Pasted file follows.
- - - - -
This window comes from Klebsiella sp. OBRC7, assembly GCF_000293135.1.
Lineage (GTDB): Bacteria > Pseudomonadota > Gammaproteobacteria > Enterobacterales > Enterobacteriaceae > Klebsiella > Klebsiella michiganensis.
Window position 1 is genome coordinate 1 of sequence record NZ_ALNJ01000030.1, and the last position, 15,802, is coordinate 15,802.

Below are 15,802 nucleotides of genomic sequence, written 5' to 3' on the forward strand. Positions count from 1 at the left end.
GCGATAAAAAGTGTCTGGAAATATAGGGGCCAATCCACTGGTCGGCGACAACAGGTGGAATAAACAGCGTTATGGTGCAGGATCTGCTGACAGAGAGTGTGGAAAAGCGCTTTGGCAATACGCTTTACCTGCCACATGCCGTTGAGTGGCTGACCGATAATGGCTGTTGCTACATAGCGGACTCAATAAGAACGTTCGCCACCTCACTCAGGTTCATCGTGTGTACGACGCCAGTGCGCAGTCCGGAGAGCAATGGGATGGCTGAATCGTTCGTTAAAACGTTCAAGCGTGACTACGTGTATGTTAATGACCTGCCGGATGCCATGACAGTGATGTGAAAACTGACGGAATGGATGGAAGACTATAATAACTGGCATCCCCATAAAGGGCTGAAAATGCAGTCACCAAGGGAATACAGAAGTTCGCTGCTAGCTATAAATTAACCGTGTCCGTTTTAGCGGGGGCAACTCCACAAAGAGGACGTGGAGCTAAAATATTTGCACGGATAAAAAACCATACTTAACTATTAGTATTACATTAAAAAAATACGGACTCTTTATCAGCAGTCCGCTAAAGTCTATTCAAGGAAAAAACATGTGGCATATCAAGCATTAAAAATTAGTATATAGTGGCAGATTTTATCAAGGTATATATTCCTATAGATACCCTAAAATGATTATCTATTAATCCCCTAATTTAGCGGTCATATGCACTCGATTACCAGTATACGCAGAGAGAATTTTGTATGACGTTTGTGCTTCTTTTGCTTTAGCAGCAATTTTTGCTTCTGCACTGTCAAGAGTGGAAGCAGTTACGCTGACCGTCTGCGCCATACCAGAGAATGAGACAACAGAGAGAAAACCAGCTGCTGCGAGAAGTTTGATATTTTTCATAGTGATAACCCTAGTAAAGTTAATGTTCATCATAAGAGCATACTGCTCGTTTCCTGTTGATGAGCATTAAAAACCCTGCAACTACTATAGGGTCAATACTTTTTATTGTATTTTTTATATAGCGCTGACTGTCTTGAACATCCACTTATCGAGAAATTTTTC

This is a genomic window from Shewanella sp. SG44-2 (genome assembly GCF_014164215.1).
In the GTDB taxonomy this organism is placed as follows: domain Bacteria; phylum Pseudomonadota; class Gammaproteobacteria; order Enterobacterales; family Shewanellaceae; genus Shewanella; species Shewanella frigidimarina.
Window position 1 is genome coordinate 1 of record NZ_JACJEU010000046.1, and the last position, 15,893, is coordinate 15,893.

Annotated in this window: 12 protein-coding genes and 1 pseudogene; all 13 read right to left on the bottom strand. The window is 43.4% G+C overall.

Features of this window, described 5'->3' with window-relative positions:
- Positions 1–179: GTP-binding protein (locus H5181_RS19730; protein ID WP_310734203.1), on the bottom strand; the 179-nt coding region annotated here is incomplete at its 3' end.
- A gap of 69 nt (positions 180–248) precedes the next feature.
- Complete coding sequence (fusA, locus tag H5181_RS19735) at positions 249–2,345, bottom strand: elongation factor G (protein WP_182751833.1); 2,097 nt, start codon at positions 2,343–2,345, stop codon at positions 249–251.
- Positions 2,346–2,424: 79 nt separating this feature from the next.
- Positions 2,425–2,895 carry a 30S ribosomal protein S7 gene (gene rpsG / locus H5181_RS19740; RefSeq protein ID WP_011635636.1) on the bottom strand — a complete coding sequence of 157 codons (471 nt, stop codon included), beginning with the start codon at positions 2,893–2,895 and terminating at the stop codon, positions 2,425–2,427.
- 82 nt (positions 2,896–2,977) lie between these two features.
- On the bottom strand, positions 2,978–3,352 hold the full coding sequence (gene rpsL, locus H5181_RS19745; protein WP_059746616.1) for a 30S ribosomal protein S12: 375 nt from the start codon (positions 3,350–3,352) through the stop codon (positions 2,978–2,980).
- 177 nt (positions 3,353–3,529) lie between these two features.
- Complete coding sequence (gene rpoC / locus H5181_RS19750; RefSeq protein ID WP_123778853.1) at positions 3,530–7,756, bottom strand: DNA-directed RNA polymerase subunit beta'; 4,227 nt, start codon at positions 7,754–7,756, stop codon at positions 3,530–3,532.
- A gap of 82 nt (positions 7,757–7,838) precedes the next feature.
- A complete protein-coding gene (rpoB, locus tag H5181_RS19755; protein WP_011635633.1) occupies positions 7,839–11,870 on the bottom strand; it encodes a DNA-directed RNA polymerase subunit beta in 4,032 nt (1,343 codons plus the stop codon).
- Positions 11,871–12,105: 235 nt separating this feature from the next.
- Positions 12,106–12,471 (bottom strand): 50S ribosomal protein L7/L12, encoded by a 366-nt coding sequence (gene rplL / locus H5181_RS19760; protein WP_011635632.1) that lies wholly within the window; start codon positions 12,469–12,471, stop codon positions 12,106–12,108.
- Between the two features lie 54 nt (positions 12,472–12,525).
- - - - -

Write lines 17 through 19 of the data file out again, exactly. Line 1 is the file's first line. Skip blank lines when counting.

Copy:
- On the bottom strand, positions 2,978–3,352 hold the full coding sequence (gene rpsL, locus H5181_RS19745; protein WP_059746616.1) for a 30S ribosomal protein S12: 375 nt from the start codon (positions 3,350–3,352) through the stop codon (positions 2,978–2,980).
- 177 nt (positions 3,353–3,529) lie between these two features.
- Complete coding sequence (gene rpoC / locus H5181_RS19750; RefSeq protein ID WP_123778853.1) at positions 3,530–7,756, bottom strand: DNA-directed RNA polymerase subunit beta'; 4,227 nt, start codon at positions 7,754–7,756, stop codon at positions 3,530–3,532.